I didn't say that. I said just the opposite - that he will be fine with the connectors and RG58 he is planning.
The loss difference over 12' of RG58 pigtails compared to 12' of RG8X pigtails is 0.07db. There will be no practical or measurable difference between them.
The OP stated his desire for doing this was to put the splitter in a better position. That implies that using smaller, more flexible coax will be helpful, as well as the splitter will be in a better environment. If this is true, then those reasons are far more important to ruggedness and operation than preserving 0.07db.
While connectors add a theoretical potential loss, they do not add a measurable or actual one, unless they have been done incorrectly, or poor quality connectors have been used. It is pretty much an old wive's tale. There is a guy on here who posts infrequently, but always about radio topics, who is a professional in this area with lots of measurement equipment. As an experiment, he put together a long string of a dog's breakfast of connectors - including BNC and other seemingly inappropriate ones - and could measure no meaningful loss through them. So adding a couple of good quality, well-made connectors in a system for pure convenience sake is just fine.
I would consider it preferable to running a single piece of coax from the mast top throughout the whole boat. Pulling all that, and putting it back in, every time the mast is pulled would be a pain. Also preferable to having a piece of equipment located in a poorer or less convenient environment just for the sake of not using connectors.
But even if the OP just wanted to use 12' of RG58 and multiple connectors only for the pure fun of it, he will be fine.
My comment was on your suggestion to use LMF 400, sorry for the confusion and my lack of clarification, it was late and an edit. again sorry should have reread what I was stating.
I will agree to disagree with your statements on connectors and the numbers however, as my knowledge is first hand and yours appears to be second hand, but I will agree that at 100 to 200 Mhz there is probably no discernible difference, measurable...depends on your test equipment.
To state that a BNC is inappropriate connect is also a misnomer, as it is good for general use up to 2 Ghz so for VHF and AIS they are perfectly fine. In fact BNC and TNC only differ in that BNC is Bayoneted and TNC is threaded, they are both NC connectors.
Also stating that the difference between RG-58 and RG-8X at 12 feet being 0.07 dB is only true for the manufacturer you choose, as RG-58 and RG-8X are sizes and do not necessarily impart a standard of lose, in fact they are not standards at all they are simply sizes as previously stated. What does this mean in the big picture of things is that the losses per 100 feet at a given frequency vary from manufacturer to manufacturer, even between Model/Type within a manufacturer take Belden 8240 and Belden 9201 both are RG-58 using the 12 foot length previously stated and at 161 Mhz at 12.5 watts to simulate AIS transmission, the 8240 has 0.593 dB of loss, to put this into wattage the output at the other end of the 12 foot cable would be at 10.904 watts. For the 9201 the results are 0.64 dB of loss and an output power of 10.787 watts. Same size cable same length but 0.117 watts difference. Why is this important 2 fold all losses are additive, duh and these are the losses over only 12 feet of cable as the length increases the difference in loss will to as it is a function of distance.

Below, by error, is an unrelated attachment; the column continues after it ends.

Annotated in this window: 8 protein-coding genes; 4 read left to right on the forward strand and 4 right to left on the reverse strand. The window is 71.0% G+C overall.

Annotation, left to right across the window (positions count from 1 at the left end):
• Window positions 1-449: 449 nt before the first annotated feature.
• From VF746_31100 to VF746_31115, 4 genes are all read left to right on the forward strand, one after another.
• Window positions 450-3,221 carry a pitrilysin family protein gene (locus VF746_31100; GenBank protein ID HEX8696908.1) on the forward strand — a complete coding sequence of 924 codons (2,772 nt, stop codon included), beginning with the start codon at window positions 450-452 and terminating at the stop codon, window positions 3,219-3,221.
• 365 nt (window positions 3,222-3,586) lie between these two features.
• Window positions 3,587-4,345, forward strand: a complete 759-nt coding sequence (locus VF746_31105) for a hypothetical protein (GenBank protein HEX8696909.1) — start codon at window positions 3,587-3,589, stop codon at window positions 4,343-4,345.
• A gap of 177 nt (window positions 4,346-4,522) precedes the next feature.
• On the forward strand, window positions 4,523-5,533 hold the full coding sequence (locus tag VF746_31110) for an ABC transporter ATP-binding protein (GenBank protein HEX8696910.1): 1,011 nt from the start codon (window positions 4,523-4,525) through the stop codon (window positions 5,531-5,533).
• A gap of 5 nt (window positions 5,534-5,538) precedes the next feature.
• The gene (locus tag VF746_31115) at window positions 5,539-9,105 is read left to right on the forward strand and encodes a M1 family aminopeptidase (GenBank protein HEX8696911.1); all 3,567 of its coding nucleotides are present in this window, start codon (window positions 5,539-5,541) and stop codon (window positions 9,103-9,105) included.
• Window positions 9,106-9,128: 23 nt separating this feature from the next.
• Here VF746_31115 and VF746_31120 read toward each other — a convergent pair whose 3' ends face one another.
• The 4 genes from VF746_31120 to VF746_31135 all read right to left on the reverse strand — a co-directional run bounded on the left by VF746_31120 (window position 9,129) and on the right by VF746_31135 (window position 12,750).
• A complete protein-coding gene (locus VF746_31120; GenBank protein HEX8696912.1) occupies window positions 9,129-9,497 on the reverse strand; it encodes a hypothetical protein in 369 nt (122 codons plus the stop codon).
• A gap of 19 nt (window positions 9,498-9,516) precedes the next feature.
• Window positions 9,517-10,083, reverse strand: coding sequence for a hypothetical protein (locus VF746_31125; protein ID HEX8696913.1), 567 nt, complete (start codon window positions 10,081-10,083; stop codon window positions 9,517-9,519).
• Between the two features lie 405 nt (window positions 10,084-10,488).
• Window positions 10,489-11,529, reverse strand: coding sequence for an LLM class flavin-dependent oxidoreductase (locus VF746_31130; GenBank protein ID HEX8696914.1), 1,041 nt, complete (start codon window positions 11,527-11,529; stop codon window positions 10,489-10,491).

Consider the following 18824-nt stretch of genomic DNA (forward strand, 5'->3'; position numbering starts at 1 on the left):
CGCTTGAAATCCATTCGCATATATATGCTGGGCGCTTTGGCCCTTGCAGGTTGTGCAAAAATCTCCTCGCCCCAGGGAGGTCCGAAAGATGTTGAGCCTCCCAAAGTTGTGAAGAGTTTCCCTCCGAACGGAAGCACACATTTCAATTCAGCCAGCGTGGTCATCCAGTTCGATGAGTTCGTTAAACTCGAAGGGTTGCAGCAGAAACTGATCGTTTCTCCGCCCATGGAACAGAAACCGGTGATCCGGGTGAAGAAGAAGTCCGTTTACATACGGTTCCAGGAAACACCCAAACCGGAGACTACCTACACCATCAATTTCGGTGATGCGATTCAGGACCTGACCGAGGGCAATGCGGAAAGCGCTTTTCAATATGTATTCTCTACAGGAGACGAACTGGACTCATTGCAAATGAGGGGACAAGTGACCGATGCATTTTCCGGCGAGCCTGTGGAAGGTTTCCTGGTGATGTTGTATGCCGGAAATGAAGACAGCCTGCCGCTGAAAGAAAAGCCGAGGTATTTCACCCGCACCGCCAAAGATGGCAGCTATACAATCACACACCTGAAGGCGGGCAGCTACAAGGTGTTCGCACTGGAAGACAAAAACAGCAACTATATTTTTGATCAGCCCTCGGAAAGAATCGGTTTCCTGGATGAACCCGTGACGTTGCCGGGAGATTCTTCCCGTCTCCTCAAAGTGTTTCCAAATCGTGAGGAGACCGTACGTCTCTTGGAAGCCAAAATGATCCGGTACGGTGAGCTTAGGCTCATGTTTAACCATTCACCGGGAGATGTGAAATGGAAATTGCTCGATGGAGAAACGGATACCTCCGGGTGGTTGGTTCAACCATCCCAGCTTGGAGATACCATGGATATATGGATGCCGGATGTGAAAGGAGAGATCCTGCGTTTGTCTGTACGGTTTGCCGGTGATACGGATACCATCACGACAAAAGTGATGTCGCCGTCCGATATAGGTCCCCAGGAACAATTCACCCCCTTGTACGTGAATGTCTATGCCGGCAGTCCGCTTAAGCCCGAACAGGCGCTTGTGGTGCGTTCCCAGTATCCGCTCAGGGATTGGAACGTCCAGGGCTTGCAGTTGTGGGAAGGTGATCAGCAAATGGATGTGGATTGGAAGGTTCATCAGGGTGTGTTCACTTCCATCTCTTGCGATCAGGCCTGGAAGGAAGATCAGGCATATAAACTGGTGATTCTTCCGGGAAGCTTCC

My point is not all coax cable manufacturers build to the same specification there are good, Times Microwave Systems, and bad Chinese won hung low brand. One cannot say that all RG-58 has exactly x loss difference compared to all RG-8X, one has to know the manufacturer and the model/type of the the RG-58 and RG-8X, then and only then can one say that the loses at x feet is x dB for these two specific cables.
BTW I used the following web site for the calculations Coax Loss Calculator
I also used a perfect 1:1 VSWR as to only compare "ideal cables"
What can be said that in general one will have less losses using RG-8X as apposed to RG-58, and if tight corners are an issue why not use 90 degree connectors, it is what they where designed for.
colemj you are correct in a perfect world a single cable from antenna to radio is best, being that we live in the the real world that next best option is to limit the number of connections, this limits the number of potential failure points/ water intrusion/ points for corrosion. So in general keep the number of coax cable to the absolute minimum.